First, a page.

So, a really good illustration of that
is this painting on the left,
which is the cover of that,
of the portrait.
Most portraits, if they were not
official or semi-official state portraits
that would be seen in public,
were quite private objects,
slightly analogous to family photos
that we keep in albums today
or on our hard drives more increasingly
and can’t find anymore and so on,
but private objects
that you show to people
in a more intimate way,
friends, family members and so on,
and that’s the same here, therefore most
portraits were covered up in some way,
often with a cover,
a painted cover sometimes.
We don’t know a whole lot about
these covers because so few survive,
but we know that
they were used for most portraits
from inventories and so on.
And this we know belonged to that,
and we have, indeed, the same escutcheon,
the family arms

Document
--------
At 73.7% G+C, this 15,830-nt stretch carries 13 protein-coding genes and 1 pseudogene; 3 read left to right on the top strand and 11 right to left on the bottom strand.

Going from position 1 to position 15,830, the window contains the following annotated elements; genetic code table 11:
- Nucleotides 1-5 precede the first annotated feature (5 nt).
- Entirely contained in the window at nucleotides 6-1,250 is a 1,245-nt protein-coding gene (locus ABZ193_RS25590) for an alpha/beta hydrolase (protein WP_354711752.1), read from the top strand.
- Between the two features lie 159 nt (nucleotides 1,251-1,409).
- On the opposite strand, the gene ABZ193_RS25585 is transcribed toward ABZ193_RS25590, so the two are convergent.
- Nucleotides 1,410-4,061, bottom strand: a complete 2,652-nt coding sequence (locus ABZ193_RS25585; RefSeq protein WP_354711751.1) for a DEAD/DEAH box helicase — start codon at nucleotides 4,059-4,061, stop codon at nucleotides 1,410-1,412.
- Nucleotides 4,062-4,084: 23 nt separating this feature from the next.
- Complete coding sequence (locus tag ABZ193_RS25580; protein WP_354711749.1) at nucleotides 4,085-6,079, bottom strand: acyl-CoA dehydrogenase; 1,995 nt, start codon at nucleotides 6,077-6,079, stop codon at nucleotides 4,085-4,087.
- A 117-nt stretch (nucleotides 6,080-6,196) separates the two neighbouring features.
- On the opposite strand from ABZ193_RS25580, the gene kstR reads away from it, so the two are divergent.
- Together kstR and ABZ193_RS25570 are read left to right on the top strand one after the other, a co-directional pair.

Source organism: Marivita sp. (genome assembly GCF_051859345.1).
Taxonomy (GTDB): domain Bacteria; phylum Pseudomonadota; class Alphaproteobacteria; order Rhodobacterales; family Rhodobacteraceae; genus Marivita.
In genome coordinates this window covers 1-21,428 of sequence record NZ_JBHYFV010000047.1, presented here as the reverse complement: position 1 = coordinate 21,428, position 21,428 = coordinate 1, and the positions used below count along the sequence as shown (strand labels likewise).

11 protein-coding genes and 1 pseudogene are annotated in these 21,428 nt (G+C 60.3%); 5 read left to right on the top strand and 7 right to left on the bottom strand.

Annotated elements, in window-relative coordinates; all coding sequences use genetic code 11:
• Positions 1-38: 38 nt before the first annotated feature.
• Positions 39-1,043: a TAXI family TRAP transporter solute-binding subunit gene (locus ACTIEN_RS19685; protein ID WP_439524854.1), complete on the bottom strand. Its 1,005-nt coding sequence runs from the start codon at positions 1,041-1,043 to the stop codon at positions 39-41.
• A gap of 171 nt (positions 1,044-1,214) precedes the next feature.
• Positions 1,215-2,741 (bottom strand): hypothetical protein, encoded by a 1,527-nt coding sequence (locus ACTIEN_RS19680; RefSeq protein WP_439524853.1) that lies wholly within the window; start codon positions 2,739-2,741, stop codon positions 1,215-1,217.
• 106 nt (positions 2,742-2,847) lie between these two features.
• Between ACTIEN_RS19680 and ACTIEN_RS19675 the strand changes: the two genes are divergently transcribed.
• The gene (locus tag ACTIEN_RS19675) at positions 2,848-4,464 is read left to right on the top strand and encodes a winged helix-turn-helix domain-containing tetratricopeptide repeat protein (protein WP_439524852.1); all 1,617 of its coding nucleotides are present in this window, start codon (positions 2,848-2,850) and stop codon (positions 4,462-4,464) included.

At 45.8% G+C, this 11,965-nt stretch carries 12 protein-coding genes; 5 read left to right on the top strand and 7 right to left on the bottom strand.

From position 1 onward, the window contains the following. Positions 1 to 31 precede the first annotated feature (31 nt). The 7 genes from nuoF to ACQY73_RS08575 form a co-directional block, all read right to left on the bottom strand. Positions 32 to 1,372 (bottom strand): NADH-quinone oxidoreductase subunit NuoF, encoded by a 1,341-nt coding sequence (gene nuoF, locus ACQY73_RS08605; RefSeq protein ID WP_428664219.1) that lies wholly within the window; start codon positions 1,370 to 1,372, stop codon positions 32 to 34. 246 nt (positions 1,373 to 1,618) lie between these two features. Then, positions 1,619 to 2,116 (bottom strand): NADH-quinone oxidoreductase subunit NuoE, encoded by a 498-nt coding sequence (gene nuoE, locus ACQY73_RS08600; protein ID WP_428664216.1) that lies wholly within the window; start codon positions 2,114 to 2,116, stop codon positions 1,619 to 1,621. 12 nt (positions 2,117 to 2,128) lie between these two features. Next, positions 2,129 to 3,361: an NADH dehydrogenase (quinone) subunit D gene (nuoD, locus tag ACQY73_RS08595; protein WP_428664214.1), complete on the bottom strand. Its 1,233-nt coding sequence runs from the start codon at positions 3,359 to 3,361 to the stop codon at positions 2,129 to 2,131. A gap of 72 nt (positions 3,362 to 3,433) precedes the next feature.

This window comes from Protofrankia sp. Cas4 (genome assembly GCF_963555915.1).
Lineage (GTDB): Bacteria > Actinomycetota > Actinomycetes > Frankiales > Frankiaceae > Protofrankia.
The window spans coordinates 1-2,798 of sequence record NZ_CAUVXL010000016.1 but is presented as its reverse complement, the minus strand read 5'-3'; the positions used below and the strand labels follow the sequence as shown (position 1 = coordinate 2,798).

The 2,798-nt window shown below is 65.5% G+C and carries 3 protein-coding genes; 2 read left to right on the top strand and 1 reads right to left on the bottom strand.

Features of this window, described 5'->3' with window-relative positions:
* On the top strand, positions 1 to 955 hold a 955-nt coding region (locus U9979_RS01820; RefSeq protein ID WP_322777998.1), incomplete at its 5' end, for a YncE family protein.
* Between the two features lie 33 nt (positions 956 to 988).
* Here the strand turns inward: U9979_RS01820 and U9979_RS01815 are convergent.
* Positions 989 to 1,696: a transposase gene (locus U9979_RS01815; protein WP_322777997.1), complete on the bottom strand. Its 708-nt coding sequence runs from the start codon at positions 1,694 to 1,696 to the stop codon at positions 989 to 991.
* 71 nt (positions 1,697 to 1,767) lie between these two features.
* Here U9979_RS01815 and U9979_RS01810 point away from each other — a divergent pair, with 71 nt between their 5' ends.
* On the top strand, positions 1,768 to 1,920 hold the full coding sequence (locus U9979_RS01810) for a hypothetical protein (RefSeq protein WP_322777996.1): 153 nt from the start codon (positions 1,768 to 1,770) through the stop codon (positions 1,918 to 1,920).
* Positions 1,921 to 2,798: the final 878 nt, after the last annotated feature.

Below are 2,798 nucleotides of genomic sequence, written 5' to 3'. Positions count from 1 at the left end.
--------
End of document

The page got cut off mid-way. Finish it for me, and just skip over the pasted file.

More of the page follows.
that are also here and here.
So, what’s going on here? This is
a complicated, very intellectual image,
but the basic message is clear,
it’s a juxtaposition of something bad
and something good,
vice and virtue.
On the right, we have a satyr
embodying the beastly, old,
animal nature of man,
drunk clearly, looking into this lure
probably for wine or something,
spilling milk literally into the grass
and also wine over here.
Behind him is a ship
that sinks in a storm,
and the tree that separates
the composition
is blighted and dead on the right side.
On the left side,
there’s a new shoot, a fresh shoot,
and here’s a small child,
a little boy, nude…
…clambering in the dirt,
looking and finding
different objects here.
Objects of music
the musical instruments, books,
and objects for measuring things,